The day before the lens implantation
It’s the day before. Clear-sightedness eve. The last day of having to wear thick glasses. The end of day lenses or monthly lenses that my eyes can’t tolerate anymore and that don’t come in the right strength anyway. Tomorrow I will get different lenses. Intraocular lens implants: lenses inside my eyes, between my iris and my own eye lens. No more -11 or -12, with astigmatism. No more waking up to a blurry blur of a world.
At least, I hope that that’s the case…because of course there are risks. Of course I am nervous about this procedure. It is a big step for me, and that’s putting it lightly. I got glasses when I was seven years old and I switched to contact lenses when I was 14. So twenty years of glasses&lenses, twenty years of near-sightedness and astigmatism are coming to a close.
For years I considered getting lens implants on and off, and I kept putting it off because of fear of what could go wrong, because I could still tolerate and see enough with my regular contact lenses, and because of the high costs. “What if it would go wrong?” There is chance of complications. The incision could get infected or my retina could detach….Then there would be a real risk of getting blind. Then no glasses or contact lenses could help me anymore. Being able to see has always brought me so much joy. As a HSP I can be deeply touched by a beautiful work of art or the beauty of nature (I tear up when I look at certain paintings, temples or when I see an ancient jungle tree for example). What if I would never be able to see those again? I have a very powerful imagination and am a strong visualizer, but the thought of never being able to actually see filled me with dread.
But this year I was fed up. Fed up with never being able to see clearly, not even with my contacts or glasses. Always having discomfort from my contact lenses, having to squint or blink continuously. Or my glasses getting all foggy or rained on, making it dangerous to be in traffic. So, finally, my desire to get the implants became bigger than my fear of becoming blind. It was as if a shift had been made in my head. I wanted this procedure and I wanted it now.
Yet it also kinda feels like cheating. Like I should be able to deal with and live with my eyes the way they are but I’m a spoiled coward, taking the easy way out. I am not blind, I can still see a little bit, so why can’t I just accept my limited but still present eyesight? But then again, if you reason like this then even wearing glasses or contact lenses could be considered cheating. Or getting a broken leg fixed. And not getting something fixed or a problem solved when you have the chance to is just stupid. I am definitely spoiled though, privileged for having the choice to get my eyes ‘fixed’ and I feel very grateful for that.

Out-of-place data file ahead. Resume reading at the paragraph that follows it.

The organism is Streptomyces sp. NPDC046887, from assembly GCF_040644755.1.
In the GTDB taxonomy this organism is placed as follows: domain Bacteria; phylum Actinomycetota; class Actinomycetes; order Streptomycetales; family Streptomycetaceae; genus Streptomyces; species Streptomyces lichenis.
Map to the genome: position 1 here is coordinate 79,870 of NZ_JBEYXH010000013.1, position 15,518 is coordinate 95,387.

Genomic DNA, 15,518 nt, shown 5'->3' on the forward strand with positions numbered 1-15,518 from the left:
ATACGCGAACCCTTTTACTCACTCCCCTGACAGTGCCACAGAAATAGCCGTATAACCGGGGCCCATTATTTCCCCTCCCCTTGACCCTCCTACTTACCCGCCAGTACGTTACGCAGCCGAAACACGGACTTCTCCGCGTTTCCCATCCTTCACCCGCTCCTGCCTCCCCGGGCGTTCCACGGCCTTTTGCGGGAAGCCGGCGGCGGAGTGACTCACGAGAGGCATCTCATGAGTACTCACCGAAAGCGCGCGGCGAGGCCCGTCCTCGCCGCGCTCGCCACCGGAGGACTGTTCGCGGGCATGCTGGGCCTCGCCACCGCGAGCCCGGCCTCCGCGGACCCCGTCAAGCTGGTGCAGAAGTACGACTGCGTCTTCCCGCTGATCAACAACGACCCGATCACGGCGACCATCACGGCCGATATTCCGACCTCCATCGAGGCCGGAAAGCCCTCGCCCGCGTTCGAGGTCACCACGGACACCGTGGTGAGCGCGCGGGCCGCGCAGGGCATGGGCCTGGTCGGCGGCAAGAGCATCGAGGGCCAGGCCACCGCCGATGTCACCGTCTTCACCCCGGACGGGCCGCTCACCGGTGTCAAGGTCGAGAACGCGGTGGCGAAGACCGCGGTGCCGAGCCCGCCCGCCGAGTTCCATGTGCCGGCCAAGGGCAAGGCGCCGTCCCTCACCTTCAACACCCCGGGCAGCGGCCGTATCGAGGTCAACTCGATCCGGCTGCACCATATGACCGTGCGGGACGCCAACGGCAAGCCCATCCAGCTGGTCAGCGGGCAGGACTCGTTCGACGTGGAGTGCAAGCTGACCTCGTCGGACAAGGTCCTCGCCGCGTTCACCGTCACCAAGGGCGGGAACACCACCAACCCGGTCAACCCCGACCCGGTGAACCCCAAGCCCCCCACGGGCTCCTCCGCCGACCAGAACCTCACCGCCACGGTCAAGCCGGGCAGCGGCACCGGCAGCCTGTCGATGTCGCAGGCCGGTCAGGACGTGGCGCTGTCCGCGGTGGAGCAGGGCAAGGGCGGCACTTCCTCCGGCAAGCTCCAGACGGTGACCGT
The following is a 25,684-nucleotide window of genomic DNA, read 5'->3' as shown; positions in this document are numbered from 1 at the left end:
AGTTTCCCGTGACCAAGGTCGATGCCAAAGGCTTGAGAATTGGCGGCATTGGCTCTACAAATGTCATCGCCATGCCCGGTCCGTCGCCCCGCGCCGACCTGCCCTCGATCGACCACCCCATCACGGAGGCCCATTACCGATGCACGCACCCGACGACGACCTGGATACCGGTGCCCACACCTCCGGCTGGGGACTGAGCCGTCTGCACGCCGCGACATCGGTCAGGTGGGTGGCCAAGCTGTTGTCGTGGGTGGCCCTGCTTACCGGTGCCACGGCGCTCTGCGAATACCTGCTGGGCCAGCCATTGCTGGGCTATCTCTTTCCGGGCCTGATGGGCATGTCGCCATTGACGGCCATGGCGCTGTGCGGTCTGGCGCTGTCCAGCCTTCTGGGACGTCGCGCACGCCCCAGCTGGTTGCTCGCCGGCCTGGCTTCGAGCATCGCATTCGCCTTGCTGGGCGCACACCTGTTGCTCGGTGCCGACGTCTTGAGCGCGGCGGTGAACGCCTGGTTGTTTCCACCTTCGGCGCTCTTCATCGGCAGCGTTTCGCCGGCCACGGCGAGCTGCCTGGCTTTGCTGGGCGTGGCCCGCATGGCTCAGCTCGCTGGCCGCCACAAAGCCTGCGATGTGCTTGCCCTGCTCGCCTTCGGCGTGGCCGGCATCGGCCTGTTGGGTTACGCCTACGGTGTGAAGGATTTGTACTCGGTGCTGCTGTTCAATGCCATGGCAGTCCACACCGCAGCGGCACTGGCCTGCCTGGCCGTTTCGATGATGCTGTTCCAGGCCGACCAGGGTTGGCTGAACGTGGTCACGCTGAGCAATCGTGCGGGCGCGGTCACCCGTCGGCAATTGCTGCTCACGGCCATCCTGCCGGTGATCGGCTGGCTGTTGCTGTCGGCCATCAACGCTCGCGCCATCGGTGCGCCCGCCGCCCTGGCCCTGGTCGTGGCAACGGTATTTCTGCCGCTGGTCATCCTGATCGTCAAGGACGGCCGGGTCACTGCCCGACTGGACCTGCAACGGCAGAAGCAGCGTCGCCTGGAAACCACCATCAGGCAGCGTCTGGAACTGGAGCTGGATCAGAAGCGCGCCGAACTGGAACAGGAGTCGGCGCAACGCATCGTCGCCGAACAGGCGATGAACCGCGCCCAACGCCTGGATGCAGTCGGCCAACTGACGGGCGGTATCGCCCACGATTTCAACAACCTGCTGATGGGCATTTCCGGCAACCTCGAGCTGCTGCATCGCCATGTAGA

So here I am. Taking a sedative (mandatory pre-procedure medication unfortunately) and thinking about tomorrow, which may be the first day of a life with 20/20 vision.
In order to get here my eyes had to get tested in the same clinic first. This meant a few hours of looking into all kinds of equipment with (flashing or blinking) bright lights, getting eyedrops that dilate your pupils and make you dizzy and unable to accommodate (thus unable to see nearby). And therefore, for me, it also meant a migraine attack. But it was for a good cause. Fortunately my eyes were healthy and suitable for lens implants.
And, even though my contact lens intolerance was driving me crazy at times, it is also the reason I can now get reimbursement for the lens implantation. A happy accident.
So, I’m good to go. I’ve got all the medication I need (mostly different types of eyedrops), I have a designated driver (because of all the medication you are not allowed to drive on the day of the procedure) and caregiver ;-): my dear mom.
Wish me luck…
The day of the lens implantation
We have to get up early because it is a bit of a drive. I have to take another sedative and put eyedrops in my eyes that will dilate my pupils. Fortunately we are well on time. When I drink tea in the clinic with my mom they come to collect me for the necessary preparations for the surgery. Protective covers for my clothing and hair. Anesthetizing eye drops. Iodine in my eyes. That stuff stings. I wonder why it still stings so much when I just had these anesthetizing drops. I am taken to a room with reclining chairs where I will also recover after the procedure. They tell me that after this procedure people can feel quite unwell for a while. Why do they only tell me this now? They put my own glasses in a toilet bag. As always, I feel a slight panic because someone else is handling my (much-needed) glasses leaving me quite helpless. I think everyone with strong near-sightedness can probably relate to that feeling ;-). Then it is time and I am being taken into the operating room. I sit down and lean back in the chair. The eye doctor explains all the steps: some more disinfecting with iodine, putting a sterile cloth on my face, folding the implant lenses, making the incision and pushing the folded lens in, checking its position. One eye after the other. The iodine stings again and the heavy cloth feels unpleasant. Then the doctor cuts open the cloth around my right eye, which scares me a bit because the cutting is so close to my eye. I have to look into the bright lights overhead, aiming at one particular spot to help ensure the correct placement of the lens. I can see tools hovering over my eyes while I try to remain calm. Then I feel a sharp pain, when the doctor makes the incision, and I startle and let out an “Ow!”. I am not supposed to feel this. The doctor gives me more anesthetizing eyedrops but I still feel the pain. He gives me even more drops. It is better now but still very uncomfortable. He says that some people are just really hard to anesthetize. This happened to me once before with an anesthetizing injection that didn’t work, so I guess I’m one of those people. And, by the way, I think doctors should check if a patient is anesthetized enough before making incisions, because the shock and pain of feeling someone cut into your skin or eye is not exactly pleasant.